Making Gains "That Weren't Given to Us"

Gallup last year reported that Americans' approval of labor unions in 2019 continued its decade-long upward trend. A clear driver is the pay differential; wages and salaries average 10 to 30 percent higher for workers able to exercise collective bargaining rights to secure employment contracts. We’re spotlighting two recent examples that show how this "union difference" works at the negotiating table for new and veteran members alike. 
 

Remaining Vigilant to "Open Doors for More Families"

Hartford families and education advocates earlier this month reached a settlement with local and state officials in the 30-year-old Sheff v. O'Neill, et al. desegregation lawsuit. While the agreement adds more than 1,000 new magnet slots in the region, it comes up short on resolving racial isolation in the Capitol City's traditional neighborhood schools. Following news of the resolution, civil rights activists and union leaders warned against complacency in the fight for equity for students struggling with poverty.
 

Safeguarding Public Structures and Taxpayer Dollars

The Office of the State Comptroller (OCS) in late December issued the first annual analysis of public employee union members' 2017 agreement to protect jobs and preserve services. Among the key findings; the pact has already netted nearly two billion for Connecticut's treasury. State employees three years ago exercised their collective bargaining rights to lay the groundwork for a projected long-term savings of over $24 billion.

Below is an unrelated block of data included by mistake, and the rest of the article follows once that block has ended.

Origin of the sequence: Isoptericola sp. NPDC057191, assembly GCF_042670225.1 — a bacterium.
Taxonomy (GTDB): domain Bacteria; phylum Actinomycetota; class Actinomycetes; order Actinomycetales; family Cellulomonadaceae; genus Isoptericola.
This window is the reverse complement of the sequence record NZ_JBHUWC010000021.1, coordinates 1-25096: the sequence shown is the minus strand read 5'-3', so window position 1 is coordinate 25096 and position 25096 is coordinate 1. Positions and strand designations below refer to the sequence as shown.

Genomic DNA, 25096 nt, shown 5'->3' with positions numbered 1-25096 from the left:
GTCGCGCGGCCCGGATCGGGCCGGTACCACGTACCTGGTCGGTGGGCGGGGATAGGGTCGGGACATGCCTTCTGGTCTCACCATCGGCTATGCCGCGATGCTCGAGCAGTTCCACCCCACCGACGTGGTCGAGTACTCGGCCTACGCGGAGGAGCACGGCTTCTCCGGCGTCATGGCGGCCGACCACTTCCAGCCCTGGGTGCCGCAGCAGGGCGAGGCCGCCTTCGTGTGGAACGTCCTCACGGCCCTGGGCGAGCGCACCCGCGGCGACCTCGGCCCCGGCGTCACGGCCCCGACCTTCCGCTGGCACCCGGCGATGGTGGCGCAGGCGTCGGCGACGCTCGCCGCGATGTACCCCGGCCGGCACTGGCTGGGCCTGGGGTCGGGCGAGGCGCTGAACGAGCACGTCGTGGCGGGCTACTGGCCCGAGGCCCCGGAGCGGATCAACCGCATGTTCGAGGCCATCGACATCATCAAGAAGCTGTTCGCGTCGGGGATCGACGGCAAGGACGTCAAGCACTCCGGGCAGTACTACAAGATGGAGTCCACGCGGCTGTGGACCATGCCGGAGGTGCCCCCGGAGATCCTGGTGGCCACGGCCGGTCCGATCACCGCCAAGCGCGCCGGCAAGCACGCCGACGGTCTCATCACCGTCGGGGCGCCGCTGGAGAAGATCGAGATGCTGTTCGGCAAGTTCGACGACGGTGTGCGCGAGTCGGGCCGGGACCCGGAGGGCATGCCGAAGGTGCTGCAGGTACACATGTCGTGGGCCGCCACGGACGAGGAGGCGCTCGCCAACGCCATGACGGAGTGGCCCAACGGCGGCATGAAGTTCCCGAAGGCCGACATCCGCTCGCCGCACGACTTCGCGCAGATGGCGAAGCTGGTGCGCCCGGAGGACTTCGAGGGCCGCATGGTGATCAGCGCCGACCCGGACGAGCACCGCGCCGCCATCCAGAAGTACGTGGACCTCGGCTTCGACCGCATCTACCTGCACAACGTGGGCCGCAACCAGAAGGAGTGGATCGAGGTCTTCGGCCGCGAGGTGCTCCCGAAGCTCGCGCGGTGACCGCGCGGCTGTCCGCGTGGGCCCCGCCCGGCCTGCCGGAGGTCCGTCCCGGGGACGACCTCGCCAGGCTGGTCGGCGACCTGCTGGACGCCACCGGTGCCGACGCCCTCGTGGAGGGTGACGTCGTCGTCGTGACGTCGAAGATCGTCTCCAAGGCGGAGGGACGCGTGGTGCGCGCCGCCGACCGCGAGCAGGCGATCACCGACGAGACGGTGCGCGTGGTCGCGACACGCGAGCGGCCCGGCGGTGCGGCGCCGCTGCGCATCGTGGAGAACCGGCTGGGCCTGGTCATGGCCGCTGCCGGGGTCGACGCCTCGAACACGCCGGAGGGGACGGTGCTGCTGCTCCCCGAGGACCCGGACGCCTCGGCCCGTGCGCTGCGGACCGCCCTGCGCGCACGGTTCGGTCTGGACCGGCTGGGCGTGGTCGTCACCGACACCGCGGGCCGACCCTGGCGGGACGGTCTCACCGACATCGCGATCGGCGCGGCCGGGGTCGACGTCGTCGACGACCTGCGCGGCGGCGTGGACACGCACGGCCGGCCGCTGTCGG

Click here for the OSC's SEBAC 2017 agreement report.
 

"Looking Ahead to 2020" for Funding Our Future

State federation leaders last month teamed up with the Connecticut Education Association (CEA) and WFSB-TV Channel 3 for a survey of certified educators on the issues facing their profession. The first-of-its-kind effort engaged over a thousand union members from scores of local and regional school districts. To further expand public awareness, delegates to AFT Connecticut’s PreK-12 Council are gearing up for a second survey scheduled later this winter.
 
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